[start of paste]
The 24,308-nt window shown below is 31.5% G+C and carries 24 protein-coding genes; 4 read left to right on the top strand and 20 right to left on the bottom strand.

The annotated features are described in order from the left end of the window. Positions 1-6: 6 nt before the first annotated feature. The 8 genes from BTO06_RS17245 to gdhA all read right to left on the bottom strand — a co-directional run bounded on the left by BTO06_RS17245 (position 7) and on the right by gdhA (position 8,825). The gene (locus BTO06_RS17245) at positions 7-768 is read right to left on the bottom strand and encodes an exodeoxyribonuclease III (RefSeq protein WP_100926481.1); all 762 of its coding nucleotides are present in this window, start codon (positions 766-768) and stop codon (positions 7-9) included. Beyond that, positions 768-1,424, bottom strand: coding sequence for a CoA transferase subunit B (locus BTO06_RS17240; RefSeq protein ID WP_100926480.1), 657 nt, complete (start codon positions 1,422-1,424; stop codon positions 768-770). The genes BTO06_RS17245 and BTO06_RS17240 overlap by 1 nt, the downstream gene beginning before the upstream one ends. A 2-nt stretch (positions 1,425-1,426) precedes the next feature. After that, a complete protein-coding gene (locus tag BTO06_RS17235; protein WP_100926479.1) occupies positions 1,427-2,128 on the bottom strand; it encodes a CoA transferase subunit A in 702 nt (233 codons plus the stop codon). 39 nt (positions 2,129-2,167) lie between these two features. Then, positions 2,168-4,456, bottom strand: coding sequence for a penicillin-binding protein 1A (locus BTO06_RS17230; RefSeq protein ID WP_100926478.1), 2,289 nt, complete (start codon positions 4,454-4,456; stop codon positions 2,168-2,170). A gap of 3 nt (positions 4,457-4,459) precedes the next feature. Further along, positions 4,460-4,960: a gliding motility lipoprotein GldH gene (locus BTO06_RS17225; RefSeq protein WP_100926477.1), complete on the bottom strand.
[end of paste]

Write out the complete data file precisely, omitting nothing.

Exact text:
The 24,308-nt window shown below is 31.5% G+C and carries 24 protein-coding genes; 4 read left to right on the top strand and 20 right to left on the bottom strand.

The annotated features are described in order from the left end of the window. Positions 1-6: 6 nt before the first annotated feature. The 8 genes from BTO06_RS17245 to gdhA all read right to left on the bottom strand — a co-directional run bounded on the left by BTO06_RS17245 (position 7) and on the right by gdhA (position 8,825). The gene (locus BTO06_RS17245) at positions 7-768 is read right to left on the bottom strand and encodes an exodeoxyribonuclease III (RefSeq protein WP_100926481.1); all 762 of its coding nucleotides are present in this window, start codon (positions 766-768) and stop codon (positions 7-9) included. Beyond that, positions 768-1,424, bottom strand: coding sequence for a CoA transferase subunit B (locus BTO06_RS17240; RefSeq protein ID WP_100926480.1), 657 nt, complete (start codon positions 1,422-1,424; stop codon positions 768-770). The genes BTO06_RS17245 and BTO06_RS17240 overlap by 1 nt, the downstream gene beginning before the upstream one ends. A 2-nt stretch (positions 1,425-1,426) precedes the next feature. After that, a complete protein-coding gene (locus tag BTO06_RS17235; protein WP_100926479.1) occupies positions 1,427-2,128 on the bottom strand; it encodes a CoA transferase subunit A in 702 nt (233 codons plus the stop codon). 39 nt (positions 2,129-2,167) lie between these two features. Then, positions 2,168-4,456, bottom strand: coding sequence for a penicillin-binding protein 1A (locus BTO06_RS17230; RefSeq protein ID WP_100926478.1), 2,289 nt, complete (start codon positions 4,454-4,456; stop codon positions 2,168-2,170). A gap of 3 nt (positions 4,457-4,459) precedes the next feature. Further along, positions 4,460-4,960: a gliding motility lipoprotein GldH gene (locus BTO06_RS17225; RefSeq protein WP_100926477.1), complete on the bottom strand.